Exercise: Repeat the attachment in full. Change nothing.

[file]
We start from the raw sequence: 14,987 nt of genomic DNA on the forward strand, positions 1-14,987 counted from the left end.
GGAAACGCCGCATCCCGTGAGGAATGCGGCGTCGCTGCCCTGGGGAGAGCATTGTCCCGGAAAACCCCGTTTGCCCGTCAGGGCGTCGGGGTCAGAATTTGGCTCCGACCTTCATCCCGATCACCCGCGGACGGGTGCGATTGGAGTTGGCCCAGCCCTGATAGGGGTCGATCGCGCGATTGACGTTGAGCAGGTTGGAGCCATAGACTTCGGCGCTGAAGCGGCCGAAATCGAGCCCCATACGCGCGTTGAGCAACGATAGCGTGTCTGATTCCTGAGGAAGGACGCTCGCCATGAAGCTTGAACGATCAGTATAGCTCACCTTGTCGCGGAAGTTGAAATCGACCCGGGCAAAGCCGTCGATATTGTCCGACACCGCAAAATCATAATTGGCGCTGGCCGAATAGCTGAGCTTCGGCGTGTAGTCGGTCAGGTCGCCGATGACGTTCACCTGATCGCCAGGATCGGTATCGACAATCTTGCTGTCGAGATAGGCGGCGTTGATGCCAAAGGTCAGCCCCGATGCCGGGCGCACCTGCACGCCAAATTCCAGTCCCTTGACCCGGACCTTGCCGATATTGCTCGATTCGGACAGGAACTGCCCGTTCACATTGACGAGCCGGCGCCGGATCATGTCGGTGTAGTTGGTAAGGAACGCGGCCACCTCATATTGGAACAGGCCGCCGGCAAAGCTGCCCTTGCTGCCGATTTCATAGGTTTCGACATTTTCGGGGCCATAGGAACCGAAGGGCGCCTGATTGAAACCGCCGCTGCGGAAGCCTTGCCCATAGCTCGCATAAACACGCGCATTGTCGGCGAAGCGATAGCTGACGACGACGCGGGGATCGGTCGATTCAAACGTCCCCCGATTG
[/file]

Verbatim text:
We start from the raw sequence: 14,987 nt of genomic DNA on the forward strand, positions 1-14,987 counted from the left end.
GGAAACGCCGCATCCCGTGAGGAATGCGGCGTCGCTGCCCTGGGGAGAGCATTGTCCCGGAAAACCCCGTTTGCCCGTCAGGGCGTCGGGGTCAGAATTTGGCTCCGACCTTCATCCCGATCACCCGCGGACGGGTGCGATTGGAGTTGGCCCAGCCCTGATAGGGGTCGATCGCGCGATTGACGTTGAGCAGGTTGGAGCCATAGACTTCGGCGCTGAAGCGGCCGAAATCGAGCCCCATACGCGCGTTGAGCAACGATAGCGTGTCTGATTCCTGAGGAAGGACGCTCGCCATGAAGCTTGAACGATCAGTATAGCTCACCTTGTCGCGGAAGTTGAAATCGACCCGGGCAAAGCCGTCGATATTGTCCGACACCGCAAAATCATAATTGGCGCTGGCCGAATAGCTGAGCTTCGGCGTGTAGTCGGTCAGGTCGCCGATGACGTTCACCTGATCGCCAGGATCGGTATCGACAATCTTGCTGTCGAGATAGGCGGCGTTGATGCCAAAGGTCAGCCCCGATGCCGGGCGCACCTGCACGCCAAATTCCAGTCCCTTGACCCGGACCTTGCCGATATTGCTCGATTCGGACAGGAACTGCCCGTTCACATTGACGAGCCGGCGCCGGATCATGTCGGTGTAGTTGGTAAGGAACGCGGCCACCTCATATTGGAACAGGCCGCCGGCAAAGCTGCCCTTGCTGCCGATTTCATAGGTTTCGACATTTTCGGGGCCATAGGAACCGAAGGGCGCCTGATTGAAACCGCCGCTGCGGAAGCCTTGCCCATAGCTCGCATAAACACGCGCATTGTCGGCGAAGCGATAGCTGACGACGACGCGGGGATCGGTCGATTCAAACGTCCCCCGATTG